Senators John McCain and Maria Cantwell are joining forces to reinstate the Depression-era Glass-Steagal Act of 1933, which separated commercial banking from Wall Street investment banking. According to Newsweek, the two plan to announce the bipartisan McCain-Cantwell bill on Wednesday morning.
The Glass-Steagall law was repealed in 1999, allowing for commercial and investment banking to combine. Bloomberg notes that its repeal has sparked debate as to whether it "helped spawn reckless lending practices and financial speculation that led to the meltdown of credit markets last year and the $700 billion U.S. bailout of troubled banks."
So far, the idea hasn't gotten any attention from the Obama administration, which does not attribute the current crisis to the law's repeal, and dismisses the idea that reinstating it would have any impact on the financial sector. Furthermore, Newsweek's Michael Hirsh points out that renewing Glass-Steagal may be "almost akin to unscrambling an egg"-- in other words, impossible:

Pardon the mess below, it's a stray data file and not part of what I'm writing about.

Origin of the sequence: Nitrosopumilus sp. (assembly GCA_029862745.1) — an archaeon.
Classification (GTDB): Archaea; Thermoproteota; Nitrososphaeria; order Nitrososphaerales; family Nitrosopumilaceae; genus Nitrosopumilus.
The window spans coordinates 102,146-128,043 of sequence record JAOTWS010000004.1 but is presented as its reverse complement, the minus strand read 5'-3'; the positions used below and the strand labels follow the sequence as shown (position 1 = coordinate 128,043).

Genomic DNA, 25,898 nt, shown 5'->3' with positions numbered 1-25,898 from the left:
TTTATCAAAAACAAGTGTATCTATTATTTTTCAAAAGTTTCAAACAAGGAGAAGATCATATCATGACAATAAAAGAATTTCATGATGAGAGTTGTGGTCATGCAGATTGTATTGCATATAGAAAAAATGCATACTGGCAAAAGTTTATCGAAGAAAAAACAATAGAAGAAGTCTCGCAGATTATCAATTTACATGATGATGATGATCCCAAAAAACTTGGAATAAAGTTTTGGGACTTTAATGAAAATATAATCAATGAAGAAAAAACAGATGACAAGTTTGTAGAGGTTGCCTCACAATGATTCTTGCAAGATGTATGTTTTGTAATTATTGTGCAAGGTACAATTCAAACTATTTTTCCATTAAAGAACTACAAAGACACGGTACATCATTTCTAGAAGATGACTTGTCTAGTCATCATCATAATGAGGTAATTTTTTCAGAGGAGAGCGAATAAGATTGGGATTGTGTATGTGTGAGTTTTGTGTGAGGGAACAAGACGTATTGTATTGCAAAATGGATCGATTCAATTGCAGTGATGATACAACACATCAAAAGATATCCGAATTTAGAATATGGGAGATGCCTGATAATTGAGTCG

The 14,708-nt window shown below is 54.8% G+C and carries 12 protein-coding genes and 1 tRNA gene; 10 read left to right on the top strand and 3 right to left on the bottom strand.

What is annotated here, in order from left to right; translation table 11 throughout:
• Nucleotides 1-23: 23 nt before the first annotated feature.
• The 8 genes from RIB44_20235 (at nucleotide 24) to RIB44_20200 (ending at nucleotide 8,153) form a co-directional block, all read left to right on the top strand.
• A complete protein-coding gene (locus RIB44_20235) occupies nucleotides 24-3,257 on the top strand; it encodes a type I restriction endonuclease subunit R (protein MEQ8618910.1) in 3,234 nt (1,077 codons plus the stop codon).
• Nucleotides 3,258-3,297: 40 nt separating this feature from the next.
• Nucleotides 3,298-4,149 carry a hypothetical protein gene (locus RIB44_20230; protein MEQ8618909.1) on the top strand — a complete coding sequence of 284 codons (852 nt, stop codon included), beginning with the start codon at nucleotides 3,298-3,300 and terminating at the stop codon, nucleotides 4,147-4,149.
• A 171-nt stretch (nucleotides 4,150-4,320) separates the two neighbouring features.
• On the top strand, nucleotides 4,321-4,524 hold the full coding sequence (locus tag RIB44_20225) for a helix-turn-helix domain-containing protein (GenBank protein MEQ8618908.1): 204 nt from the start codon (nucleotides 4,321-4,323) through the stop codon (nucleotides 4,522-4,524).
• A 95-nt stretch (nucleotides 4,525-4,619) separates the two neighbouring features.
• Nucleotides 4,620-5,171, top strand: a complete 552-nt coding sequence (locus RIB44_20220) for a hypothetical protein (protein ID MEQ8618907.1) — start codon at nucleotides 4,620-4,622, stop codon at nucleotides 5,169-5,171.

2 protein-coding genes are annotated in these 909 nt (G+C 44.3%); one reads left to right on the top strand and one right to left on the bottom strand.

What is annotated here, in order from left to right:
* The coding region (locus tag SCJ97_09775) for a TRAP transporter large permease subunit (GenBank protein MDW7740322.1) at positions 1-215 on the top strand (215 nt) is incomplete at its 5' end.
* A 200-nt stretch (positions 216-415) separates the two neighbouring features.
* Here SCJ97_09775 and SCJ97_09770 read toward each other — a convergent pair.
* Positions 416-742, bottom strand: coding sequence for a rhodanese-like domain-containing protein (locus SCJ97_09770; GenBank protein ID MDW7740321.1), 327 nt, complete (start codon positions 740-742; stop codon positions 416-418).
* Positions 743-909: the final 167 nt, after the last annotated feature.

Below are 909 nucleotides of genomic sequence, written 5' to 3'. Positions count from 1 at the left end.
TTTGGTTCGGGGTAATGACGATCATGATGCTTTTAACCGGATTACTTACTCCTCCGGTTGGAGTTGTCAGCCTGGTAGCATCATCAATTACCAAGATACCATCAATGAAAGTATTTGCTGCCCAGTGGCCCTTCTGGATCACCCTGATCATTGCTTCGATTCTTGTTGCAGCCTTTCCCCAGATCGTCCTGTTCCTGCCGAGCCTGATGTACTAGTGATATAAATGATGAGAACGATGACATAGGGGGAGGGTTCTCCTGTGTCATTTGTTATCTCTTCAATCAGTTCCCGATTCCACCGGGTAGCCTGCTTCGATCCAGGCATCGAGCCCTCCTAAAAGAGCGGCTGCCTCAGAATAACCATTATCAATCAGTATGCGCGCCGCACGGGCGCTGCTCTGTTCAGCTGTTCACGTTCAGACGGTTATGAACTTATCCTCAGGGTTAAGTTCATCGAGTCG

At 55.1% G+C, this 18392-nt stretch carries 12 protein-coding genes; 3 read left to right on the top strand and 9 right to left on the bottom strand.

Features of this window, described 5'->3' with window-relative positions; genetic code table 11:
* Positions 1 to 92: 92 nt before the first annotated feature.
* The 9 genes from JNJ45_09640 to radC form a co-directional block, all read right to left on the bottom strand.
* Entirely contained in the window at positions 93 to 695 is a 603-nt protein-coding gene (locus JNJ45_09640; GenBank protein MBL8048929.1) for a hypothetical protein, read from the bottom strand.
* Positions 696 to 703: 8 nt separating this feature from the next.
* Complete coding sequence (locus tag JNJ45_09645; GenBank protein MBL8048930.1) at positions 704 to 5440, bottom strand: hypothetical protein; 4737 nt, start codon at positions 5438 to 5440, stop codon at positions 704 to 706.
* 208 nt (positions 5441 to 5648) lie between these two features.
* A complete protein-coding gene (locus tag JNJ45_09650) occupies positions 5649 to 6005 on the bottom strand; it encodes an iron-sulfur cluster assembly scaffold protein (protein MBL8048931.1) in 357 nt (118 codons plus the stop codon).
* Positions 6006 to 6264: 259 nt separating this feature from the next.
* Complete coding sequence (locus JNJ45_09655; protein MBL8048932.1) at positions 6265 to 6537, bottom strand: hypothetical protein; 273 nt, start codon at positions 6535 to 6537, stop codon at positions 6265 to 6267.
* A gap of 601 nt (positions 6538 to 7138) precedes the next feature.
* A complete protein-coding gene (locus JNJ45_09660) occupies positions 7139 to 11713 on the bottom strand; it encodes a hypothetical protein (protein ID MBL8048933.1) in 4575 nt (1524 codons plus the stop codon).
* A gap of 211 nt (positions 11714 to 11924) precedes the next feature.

By the time it was formally repealed in 1999, commercial banks like Citigroup had been moving gradually into investment banking for nearly two decades. Glass-Steagall had come under continual pressure as traditional commercial banks sought to follow their old clients into the capital markets, issuing stocks and bonds instead of borrowing the old way.
McCain and Cantwell do, however, have some support. Majority Leader Steny Hoyer, for one, voted to repeal Glass-Steagall, and told reporters in Washington that "maybe that was a mistake."
The measure was first co-sponsored by five House Democrats last week, all of whom also voted to repeal the bill in 1999.
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